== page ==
South Africa parliament ruckus is a noisy new low
The clouds were sliding, majestically, down the slopes of Table Mountain.
There were brass bands outside the parliament below. A red carpet on the cobbles.
And a steady procession of dignitaries - all dressed to impress.
South Africa does this sort of thing well. World Cups, state funerals, pageantry... the "rainbow nation" still in thrall to its own miraculous journey.
But things are changing here.
I was sitting in the press gallery overlooking the parliamentary chamber when I noticed my cell phone wasn't working.
Nor was anyone else's.
In a few minutes' time, President Jacob Zuma was due to deliver his annual State of the Nation address.
It is normally a rather bland affair. Sweeping promises. Polite applause.
But today - the nation was poised for a showdown.
In recent months Mr Zuma has been ducking an important issue. He's been ordered to pay back public money spent on lavish renovations to his private rural home in Nkandla.
In a country where corruption scandals are often murky, complicated affairs - Nkandla is pleasing straightforward. We've all seen the president's new amphitheatre, his swimming pool, built courtesy of the taxpayer.
Mr Zuma insists he's in the clear.
But privately even his closest aides admit he should pay up. He's just stubborn, one told me gloomily.
And so - smelling blood - a group of opposition MPs announced plans to disrupt President Zuma's speech to parliament by demanding that he reveal exactly when he plans to pay back the money.
Which brings us to the telephones.
"Why do you always look for a conspiracy?", one of the president's staff asked me irritably when we started wondering if the signal was being jammed.
But before long it became clear that it was indeed a conspiracy. A jamming device had been switched on; a clumsy, unprecedented attempt to prevent the outside world from learning about any trouble that might crop up in parliament.
Things quickly started getting noisy - as they usually do here.
The journalists stood and shouted: "Bring back the signal!" Opposition MPs joined in the chorus.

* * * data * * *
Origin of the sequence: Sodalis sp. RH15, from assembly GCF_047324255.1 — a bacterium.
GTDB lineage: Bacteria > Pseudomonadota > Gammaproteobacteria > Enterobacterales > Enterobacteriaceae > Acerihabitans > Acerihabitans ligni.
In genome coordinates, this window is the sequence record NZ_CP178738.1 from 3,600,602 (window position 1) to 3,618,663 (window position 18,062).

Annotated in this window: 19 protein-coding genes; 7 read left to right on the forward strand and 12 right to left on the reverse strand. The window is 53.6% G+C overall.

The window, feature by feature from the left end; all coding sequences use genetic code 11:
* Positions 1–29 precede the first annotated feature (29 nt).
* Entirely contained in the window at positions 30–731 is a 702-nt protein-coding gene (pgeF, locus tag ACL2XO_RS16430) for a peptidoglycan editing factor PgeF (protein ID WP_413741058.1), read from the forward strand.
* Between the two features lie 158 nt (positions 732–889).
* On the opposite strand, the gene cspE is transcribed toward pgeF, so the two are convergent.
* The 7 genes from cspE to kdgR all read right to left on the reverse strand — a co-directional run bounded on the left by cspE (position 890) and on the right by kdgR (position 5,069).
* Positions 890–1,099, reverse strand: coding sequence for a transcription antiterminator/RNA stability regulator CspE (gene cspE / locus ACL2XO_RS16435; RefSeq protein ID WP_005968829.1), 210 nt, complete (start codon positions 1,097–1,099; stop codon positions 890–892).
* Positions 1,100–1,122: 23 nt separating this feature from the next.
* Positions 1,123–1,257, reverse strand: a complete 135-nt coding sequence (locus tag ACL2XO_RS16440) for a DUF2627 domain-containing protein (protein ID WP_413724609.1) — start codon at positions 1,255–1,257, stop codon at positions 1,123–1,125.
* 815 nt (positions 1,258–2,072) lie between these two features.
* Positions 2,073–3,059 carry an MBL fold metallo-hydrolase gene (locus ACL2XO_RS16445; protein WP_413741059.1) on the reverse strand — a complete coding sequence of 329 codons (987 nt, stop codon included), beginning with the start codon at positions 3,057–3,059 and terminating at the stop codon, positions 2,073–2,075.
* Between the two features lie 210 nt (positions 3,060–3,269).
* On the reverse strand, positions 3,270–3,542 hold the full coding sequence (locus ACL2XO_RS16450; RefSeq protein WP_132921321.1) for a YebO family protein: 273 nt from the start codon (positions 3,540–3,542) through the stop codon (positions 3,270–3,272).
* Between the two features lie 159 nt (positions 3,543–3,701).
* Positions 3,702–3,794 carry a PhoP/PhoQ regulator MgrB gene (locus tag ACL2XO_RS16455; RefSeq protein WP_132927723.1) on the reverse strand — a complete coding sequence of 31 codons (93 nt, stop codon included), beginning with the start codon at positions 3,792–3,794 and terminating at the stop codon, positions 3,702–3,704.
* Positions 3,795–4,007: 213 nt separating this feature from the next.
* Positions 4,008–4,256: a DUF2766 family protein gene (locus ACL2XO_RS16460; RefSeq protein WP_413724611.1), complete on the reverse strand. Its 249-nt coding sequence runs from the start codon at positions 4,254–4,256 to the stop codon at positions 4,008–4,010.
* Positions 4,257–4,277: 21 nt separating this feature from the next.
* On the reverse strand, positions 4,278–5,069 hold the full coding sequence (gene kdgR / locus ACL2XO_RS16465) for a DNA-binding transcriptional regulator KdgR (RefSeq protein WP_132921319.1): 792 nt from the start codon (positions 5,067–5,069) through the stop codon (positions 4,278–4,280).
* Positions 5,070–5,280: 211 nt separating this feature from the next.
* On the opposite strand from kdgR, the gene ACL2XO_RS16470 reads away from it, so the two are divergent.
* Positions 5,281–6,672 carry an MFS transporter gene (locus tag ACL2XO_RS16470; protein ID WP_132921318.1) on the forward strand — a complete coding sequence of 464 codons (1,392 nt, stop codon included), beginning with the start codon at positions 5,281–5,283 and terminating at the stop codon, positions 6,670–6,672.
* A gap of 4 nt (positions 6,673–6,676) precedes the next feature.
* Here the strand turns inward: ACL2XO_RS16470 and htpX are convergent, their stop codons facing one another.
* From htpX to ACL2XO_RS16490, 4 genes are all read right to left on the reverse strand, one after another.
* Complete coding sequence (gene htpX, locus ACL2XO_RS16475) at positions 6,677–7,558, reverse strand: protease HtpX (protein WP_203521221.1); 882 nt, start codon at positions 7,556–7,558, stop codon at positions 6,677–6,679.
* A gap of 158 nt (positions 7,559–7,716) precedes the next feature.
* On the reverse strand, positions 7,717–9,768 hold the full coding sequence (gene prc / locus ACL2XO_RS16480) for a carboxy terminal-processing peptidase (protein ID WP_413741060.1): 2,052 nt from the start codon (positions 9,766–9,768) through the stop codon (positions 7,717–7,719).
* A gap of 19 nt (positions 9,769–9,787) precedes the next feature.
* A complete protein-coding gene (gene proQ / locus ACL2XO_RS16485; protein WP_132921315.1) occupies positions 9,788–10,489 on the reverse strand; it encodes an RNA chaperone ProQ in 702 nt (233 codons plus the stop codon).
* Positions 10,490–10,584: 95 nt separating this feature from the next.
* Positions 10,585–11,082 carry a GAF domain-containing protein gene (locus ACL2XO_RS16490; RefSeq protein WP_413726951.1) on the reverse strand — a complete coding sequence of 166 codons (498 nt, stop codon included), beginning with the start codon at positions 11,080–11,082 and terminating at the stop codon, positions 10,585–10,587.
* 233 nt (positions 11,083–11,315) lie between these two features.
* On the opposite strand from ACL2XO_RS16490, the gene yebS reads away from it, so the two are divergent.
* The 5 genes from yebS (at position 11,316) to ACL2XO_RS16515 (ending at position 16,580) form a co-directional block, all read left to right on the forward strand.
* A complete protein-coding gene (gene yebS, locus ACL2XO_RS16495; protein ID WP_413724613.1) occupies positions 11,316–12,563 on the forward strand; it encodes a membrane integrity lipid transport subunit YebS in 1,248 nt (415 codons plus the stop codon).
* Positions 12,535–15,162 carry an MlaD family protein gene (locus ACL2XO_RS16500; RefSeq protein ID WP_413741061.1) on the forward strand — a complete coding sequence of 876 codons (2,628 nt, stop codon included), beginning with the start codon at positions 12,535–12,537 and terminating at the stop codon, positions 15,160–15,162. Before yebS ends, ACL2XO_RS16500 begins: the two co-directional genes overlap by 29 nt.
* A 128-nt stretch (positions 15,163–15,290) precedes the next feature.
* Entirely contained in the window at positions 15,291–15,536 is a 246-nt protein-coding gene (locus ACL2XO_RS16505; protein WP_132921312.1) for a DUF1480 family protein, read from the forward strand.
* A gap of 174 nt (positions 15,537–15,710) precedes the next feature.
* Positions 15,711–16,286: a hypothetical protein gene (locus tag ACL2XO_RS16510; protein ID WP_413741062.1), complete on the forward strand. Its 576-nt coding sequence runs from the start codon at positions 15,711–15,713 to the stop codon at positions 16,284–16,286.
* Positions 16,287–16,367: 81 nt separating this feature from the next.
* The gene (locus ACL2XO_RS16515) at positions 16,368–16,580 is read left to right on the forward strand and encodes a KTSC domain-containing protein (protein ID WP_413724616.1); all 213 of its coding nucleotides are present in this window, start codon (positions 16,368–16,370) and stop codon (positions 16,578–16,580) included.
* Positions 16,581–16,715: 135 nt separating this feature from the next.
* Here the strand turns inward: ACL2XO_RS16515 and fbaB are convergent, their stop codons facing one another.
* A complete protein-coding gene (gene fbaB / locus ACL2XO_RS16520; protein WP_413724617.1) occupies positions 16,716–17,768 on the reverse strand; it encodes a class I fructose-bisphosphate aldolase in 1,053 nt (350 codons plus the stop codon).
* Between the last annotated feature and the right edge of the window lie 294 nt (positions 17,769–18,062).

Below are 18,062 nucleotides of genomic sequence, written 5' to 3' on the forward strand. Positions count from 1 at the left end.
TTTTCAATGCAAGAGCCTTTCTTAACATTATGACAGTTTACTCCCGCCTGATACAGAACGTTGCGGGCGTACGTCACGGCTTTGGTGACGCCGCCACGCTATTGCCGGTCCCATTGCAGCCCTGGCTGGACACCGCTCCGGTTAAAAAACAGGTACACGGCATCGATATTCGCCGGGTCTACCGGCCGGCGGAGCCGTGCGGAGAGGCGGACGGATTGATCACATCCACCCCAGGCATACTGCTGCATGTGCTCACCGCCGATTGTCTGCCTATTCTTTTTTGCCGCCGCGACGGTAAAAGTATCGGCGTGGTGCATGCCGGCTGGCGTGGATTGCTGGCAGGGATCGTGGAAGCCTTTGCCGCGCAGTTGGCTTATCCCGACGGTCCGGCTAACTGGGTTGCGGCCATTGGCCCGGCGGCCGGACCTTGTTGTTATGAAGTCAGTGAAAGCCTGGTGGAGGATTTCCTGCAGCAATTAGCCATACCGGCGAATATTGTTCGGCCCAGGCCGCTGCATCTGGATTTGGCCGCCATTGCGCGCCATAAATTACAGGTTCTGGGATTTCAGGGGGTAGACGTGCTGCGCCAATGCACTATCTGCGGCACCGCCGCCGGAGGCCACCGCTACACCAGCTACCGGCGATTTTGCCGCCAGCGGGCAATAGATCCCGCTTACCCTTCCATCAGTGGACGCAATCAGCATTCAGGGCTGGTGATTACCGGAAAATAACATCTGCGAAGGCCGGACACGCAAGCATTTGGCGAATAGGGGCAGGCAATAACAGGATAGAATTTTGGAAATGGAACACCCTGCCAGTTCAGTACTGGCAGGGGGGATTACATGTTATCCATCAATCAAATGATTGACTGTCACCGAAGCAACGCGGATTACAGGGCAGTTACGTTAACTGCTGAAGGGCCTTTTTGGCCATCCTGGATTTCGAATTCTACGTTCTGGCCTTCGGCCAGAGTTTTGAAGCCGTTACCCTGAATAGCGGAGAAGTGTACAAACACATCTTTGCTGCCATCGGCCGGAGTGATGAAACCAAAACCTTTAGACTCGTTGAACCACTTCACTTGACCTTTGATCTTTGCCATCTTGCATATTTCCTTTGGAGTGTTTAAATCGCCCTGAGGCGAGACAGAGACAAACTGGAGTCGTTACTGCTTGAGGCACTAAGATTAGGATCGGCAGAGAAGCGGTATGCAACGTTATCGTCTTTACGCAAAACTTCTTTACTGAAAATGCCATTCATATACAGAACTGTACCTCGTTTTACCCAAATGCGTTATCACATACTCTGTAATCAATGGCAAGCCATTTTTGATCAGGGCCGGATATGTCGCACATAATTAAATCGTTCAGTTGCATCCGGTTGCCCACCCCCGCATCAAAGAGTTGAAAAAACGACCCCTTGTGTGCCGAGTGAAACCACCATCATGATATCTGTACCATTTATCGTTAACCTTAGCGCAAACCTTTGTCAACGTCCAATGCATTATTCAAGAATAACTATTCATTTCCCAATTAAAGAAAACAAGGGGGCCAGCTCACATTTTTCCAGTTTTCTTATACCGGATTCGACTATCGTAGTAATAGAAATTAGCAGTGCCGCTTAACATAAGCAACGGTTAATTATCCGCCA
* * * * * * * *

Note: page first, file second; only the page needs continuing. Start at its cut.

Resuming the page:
From the government benches, came a different chant: "ANC! ANC!"
Ministers started passing notes. One of them left the chamber. Suddenly, the speaker of parliament announced that the scrambling... had been "unscrambled." The phones were back on.
President Zuma stood, and began to read his speech.
If you were to choose a righteous public figure to hold South Africa's rulers to account, you probably wouldn't pick Julius Malema.
He's a brash, bullying figure. Expelled from the ANC, he's since formed his own small party, the Economic Freedom Fighters.
Mr Malema's critics say he's a dictator in the making. But it seems unlikely he'll get that far. He makes enemies too quickly. And he's facing serious criminal charges of his own - of racketeering and fraud.
But when Julius Malema stood up in parliament on Thursday evening and demanded to be heard it felt, for a moment, like he was doing so on behalf of many South Africans.
The country is in a gloomy mood right now. There are daily power cuts. Foreign investors are losing patience. And after two decades in power, the ANC seems to have lost its way - the Nkandla scandal just one of many glaring examples.
The question preoccupying many here is how will the ANC deal with the possibility - you might say the inevitability - of losing power?
Will it stick to the rules, or will it dig its heels in?
Suddenly, the chamber was full of police and security guards. White shirts surrounding the red uniforms of the EFF's MPs.
From above, it looked like a colour-coordinated bar-room brawl. Shirts were ripped. Punches thrown. One MP brandished his red construction-worker's hard hat like a weapon.
And within a few minutes, the white shirts had won - bundling Mr Malema and his team out of parliament.
On the steps outside, Mr Malema said he'd proved South Africa was turning into a police state - that democracy was dying.
Back at the podium, President Zuma offered up one of his trademark chuckles and read out the rest of his speech as though nothing had happened.
Much later that night, I sat down for a few drinks with some local newspaper editors and columnists all trying to make sense of what we'd just seen. The mood was sombre.
Yes, the media had won a skirmish over the jamming of phones.
And sure it was a cheap, predictable stunt by the EFF - who'd suffered a few bruises in exchange for exactly the sort of publicity they so obviously wanted.
But it was more than that. Maybe not a turning-point, but a sign of things to come here in South Africa.
President Zuma could have answered the question. Instead he sat down, smiled, and let the men in white shirts handle it.
A South African colleague drained her glass and shook her head. It feels, she said, like something died here tonight.